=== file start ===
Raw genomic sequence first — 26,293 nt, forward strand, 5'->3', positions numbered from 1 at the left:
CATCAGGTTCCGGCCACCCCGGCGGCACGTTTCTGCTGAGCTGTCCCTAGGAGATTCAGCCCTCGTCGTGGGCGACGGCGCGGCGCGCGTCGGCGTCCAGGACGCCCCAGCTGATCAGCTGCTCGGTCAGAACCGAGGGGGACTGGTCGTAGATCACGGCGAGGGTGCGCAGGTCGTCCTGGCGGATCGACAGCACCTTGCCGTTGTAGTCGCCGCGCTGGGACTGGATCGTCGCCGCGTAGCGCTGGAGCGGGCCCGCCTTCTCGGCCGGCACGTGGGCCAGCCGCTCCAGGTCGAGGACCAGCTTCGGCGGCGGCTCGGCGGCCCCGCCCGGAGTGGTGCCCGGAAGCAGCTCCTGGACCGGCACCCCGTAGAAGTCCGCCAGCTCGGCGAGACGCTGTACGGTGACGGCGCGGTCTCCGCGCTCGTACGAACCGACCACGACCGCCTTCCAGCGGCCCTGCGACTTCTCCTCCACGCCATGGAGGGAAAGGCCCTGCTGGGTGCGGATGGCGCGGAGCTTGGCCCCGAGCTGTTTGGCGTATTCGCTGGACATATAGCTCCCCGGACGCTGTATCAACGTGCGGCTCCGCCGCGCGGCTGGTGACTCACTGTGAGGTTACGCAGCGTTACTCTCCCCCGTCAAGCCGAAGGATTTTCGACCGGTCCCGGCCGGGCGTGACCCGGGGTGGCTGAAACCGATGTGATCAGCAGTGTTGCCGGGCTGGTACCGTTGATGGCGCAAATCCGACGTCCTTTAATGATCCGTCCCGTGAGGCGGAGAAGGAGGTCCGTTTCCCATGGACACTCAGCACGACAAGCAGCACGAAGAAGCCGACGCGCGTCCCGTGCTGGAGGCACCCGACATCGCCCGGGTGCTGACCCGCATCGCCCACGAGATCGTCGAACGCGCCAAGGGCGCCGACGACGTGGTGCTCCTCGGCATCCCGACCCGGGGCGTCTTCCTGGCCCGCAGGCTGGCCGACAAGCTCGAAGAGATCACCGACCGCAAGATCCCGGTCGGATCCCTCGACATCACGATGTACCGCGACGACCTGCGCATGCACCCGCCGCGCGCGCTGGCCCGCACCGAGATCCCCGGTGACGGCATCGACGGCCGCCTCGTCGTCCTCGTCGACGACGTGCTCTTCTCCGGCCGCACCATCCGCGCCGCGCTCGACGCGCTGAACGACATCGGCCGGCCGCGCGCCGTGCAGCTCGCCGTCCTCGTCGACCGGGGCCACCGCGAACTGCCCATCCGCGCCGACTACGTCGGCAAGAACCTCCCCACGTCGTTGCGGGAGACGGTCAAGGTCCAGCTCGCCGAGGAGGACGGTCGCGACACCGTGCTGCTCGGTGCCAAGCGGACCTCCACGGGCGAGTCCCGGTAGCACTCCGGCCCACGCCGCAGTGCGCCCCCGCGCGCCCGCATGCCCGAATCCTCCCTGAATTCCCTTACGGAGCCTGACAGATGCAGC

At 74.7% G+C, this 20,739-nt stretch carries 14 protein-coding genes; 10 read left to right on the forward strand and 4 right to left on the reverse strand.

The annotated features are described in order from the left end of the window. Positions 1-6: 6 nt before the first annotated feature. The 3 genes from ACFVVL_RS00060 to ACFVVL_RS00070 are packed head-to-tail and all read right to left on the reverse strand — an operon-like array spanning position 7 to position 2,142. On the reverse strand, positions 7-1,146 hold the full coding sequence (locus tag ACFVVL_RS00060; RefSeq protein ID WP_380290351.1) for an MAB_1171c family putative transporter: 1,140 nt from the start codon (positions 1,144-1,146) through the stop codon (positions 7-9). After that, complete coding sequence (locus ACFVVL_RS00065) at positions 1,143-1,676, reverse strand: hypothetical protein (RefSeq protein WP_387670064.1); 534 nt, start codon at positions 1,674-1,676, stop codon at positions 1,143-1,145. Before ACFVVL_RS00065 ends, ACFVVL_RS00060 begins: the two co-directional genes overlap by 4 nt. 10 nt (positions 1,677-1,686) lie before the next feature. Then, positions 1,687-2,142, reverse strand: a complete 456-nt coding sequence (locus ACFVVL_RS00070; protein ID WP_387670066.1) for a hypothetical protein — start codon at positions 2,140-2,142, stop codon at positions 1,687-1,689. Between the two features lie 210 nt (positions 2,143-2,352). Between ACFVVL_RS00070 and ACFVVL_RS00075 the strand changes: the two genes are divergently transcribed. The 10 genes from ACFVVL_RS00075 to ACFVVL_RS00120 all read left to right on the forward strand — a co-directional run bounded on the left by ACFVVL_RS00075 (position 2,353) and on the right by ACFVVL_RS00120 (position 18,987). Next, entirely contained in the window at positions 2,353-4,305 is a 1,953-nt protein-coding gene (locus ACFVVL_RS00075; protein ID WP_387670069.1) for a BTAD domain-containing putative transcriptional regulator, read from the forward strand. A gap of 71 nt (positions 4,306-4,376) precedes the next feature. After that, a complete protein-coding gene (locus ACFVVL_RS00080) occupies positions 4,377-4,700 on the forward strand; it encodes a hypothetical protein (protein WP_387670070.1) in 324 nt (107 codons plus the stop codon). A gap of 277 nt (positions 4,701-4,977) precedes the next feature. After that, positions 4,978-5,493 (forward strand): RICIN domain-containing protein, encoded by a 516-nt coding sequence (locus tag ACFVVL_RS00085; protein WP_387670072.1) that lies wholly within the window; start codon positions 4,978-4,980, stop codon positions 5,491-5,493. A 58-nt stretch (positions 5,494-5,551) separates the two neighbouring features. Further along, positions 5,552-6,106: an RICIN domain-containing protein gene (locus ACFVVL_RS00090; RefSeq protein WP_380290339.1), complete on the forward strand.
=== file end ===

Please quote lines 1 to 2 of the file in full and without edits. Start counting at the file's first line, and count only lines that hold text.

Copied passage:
Raw genomic sequence first — 26,293 nt, forward strand, 5'->3', positions numbered from 1 at the left:
CATCAGGTTCCGGCCACCCCGGCGGCACGTTTCTGCTGAGCTGTCCCTAGGAGATTCAGCCCTCGTCGTGGGCGACGGCGCGGCGCGCGTCGGCGTCCAGGACGCCCCAGCTGATCAGCTGCTCGGTCAGAACCGAGGGGGACTGGTCGTAGATCACGGCGAGGGTGCGCAGGTCGTCCTGGCGGATCGACAGCACCTTGCCGTTGTAGTCGCCGCGCTGGGACTGGATCGTCGCCGCGTAGCGCTGGAGCGGGCCCGCCTTCTCGGCCGGCACGTGGGCCAGCCGCTCCAGGTCGAGGACCAGCTTCGGCGGCGGCTCGGCGGCCCCGCCCGGAGTGGTGCCCGGAAGCAGCTCCTGGACCGGCACCCCGTAGAAGTCCGCCAGCTCGGCGAGACGCTGTACGGTGACGGCGCGGTCTCCGCGCTCGTACGAACCGACCACGACCGCCTTCCAGCGGCCCTGCGACTTCTCCTCCACGCCATGGAGGGAAAGGCCCTGCTGGGTGCGGATGGCGCGGAGCTTGGCCCCGAGCTGTTTGGCGTATTCGCTGGACATATAGCTCCCCGGACGCTGTATCAACGTGCGGCTCCGCCGCGCGGCTGGTGACTCACTGTGAGGTTACGCAGCGTTACTCTCCCCCGTCAAGCCGAAGGATTTTCGACCGGTCCCGGCCGGGCGTGACCCGGGGTGGCTGAAACCGATGTGATCAGCAGTGTTGCCGGGCTGGTACCGTTGATGGCGCAAATCCGACGTCCTTTAATGATCCGTCCCGTGAGGCGGAGAAGGAGGTCCGTTTCCCATGGACACTCAGCACGACAAGCAGCACGAAGAAGCCGACGCGCGTCCCGTGCTGGAGGCACCCGACATCGCCCGGGTGCTGACCCGCATCGCCCACGAGATCGTCGAACGCGCCAAGGGCGCCGACGACGTGGTGCTCCTCGGCATCCCGACCCGGGGCGTCTTCCTGGCCCGCAGGCTGGCCGACAAGCTCGAAGAGATCACCGACCGCAAGATCCCGGTCGGATCCCTCGACATCACGATGTACCGCGACGACCTGCGCATGCACCCGCCGCGCGCGCTGGCCCGCACCGAGATCCCCGGTGACGGCATCGACGGCCGCCTCGTCGTCCTCGTCGACGACGTGCTCTTCTCCGGCCGCACCATCCGCGCCGCGCTCGACGCGCTGAACGACATCGGCCGGCCGCGCGCCGTGCAGCTCGCCGTCCTCGTCGACCGGGGCCACCGCGAACTGCCCATCCGCGCCGACTACGTCGGCAAGAACCTCCCCACGTCGTTGCGGGAGACGGTCAAGGTCCAGCTCGCCGAGGAGGACGGTCGCGACACCGTGCTGCTCGGTGCCAAGCGGACCTCCACGGGCGAGTCCCGGTAGCACTCCGGCCCACGCCGCAGTGCGCCCCCGCGCGCCCGCATGCCCGAATCCTCCCTGAATTCCCTTACGGAGCCTGACAGATGCAGC